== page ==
Staff Reporters
Feb 13, 2020

Reuters to fact-check Facebook ahead of US election

Reuters is joining the growing list of news providers offering to fact-check content on social media.

Reuters to fact-check Facebook ahead of US election

Reuters is joining Facebook’s fact-checking program in the US to help stymie the spread of misinformation in the run-up to the election.

The news agency will verify content posted on Facebook and Instagram and identify where media is false or misleading. As part of the partnership, it will assess the authenticity of user-generated photos, videos, headlines and other content on social media. It will only verify content for Facebook's US usersbase, and will do so in English and Spanish. It will publish the findings of its fact-checking on a blog.

Of course, political mis- and disinformation will still be able to exist unchecked in Facebook ads, after the company ruled out regulating political advertising on its platform.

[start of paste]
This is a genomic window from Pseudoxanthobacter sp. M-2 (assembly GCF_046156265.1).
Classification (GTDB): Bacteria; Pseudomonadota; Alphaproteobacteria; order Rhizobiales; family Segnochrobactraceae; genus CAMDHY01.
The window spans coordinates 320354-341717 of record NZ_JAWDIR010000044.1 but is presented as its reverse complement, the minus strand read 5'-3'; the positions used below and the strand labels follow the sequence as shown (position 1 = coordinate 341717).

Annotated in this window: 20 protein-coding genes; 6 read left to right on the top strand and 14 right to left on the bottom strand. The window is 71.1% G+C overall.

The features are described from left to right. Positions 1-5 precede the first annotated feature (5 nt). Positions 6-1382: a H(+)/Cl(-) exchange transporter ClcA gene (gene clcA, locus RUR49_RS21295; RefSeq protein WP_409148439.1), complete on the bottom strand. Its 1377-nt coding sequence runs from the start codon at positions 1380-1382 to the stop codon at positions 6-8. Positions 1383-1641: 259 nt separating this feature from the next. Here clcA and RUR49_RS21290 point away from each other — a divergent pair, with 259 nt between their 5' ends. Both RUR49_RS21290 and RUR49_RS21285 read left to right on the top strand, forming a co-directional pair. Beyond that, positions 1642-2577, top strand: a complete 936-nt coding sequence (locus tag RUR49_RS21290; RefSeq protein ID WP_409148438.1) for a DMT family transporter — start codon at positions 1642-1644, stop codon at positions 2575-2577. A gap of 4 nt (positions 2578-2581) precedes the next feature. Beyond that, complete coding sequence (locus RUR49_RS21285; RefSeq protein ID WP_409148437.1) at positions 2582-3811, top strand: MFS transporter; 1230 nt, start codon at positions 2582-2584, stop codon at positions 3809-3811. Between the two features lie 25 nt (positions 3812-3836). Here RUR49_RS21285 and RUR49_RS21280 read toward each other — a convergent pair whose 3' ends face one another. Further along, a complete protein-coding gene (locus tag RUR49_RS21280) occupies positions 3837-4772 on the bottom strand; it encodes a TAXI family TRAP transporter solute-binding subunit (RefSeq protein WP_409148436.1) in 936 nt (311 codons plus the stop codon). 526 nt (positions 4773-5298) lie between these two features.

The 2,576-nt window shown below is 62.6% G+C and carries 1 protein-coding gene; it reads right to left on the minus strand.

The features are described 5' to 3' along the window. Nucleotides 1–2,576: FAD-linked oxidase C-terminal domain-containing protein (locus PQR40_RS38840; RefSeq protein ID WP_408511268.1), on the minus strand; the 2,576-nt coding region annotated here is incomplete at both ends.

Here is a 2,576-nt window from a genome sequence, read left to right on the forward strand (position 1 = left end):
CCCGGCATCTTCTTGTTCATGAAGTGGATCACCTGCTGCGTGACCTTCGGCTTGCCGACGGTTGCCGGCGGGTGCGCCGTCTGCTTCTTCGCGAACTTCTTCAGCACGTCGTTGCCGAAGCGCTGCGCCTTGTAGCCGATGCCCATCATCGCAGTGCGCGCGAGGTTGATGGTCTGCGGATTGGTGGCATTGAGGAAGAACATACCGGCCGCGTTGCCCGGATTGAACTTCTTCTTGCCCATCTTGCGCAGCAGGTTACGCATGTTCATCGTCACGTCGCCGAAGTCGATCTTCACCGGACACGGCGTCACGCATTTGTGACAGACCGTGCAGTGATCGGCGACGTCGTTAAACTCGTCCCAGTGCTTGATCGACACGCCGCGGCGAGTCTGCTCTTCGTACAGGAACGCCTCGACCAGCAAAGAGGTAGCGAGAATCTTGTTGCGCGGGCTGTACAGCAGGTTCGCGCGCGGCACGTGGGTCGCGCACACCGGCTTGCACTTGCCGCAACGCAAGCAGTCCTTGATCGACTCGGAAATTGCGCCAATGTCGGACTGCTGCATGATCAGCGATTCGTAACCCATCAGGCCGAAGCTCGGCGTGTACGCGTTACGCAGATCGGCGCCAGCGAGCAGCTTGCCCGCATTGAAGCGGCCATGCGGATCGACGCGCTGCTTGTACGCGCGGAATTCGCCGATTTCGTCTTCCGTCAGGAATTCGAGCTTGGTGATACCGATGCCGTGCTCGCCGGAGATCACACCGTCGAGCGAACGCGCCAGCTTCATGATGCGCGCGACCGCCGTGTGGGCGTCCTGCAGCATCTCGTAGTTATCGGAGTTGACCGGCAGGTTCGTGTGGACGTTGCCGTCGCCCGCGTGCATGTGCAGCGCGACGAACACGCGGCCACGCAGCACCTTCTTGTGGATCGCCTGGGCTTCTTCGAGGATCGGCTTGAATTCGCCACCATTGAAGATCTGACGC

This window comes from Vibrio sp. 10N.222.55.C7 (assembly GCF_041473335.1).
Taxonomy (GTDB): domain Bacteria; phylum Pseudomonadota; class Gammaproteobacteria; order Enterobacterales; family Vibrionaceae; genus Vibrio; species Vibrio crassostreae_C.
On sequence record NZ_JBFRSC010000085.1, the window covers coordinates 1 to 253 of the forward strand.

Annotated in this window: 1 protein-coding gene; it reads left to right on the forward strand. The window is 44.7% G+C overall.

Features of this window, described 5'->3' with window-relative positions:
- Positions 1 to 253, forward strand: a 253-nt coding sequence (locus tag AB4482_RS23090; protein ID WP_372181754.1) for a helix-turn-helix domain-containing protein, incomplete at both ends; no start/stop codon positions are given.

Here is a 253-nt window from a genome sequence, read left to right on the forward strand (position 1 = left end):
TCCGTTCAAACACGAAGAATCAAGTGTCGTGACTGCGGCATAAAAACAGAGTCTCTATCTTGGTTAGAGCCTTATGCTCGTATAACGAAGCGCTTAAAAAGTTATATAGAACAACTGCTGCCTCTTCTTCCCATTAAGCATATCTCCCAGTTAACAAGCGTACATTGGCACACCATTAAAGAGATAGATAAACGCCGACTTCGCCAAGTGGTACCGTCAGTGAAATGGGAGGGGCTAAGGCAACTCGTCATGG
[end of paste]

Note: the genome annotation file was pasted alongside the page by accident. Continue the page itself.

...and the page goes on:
“We are steadfastly recognizing the magnitude of misinformation taking place around the world," said Jess April, director of global partnerships, Reuters. "It’s a growing issue that impacts society daily and it’s a responsibility for news organizations and platforms to halt the spread of false news. Reuters has a superior track record in sourcing, verifying and clearing user-generated content for distribution to thousands of clients globally and we are best placed in using our in-house expertise to fact check social media content.”

Keren Goldshlager, Facebook Integrity Partnerships, added: “Expanding our fact-checking program is an important part of our work to fight misinformation. We are thrilled that Reuters is joining our US partnership, and know we'll benefit deeply from their expertise in visual verification and user-generated content."

As well as fact-checking news, Reuters has also been working to educate the industry about 'deep fakes' and how to spot them. Most recently, it partnered with Facebook Journalism Project to develop an e-learning course to help newsrooms around the world identify and reject manipulated video, pictures and audio, available in four languages including English, French, Spanish and Arabic.

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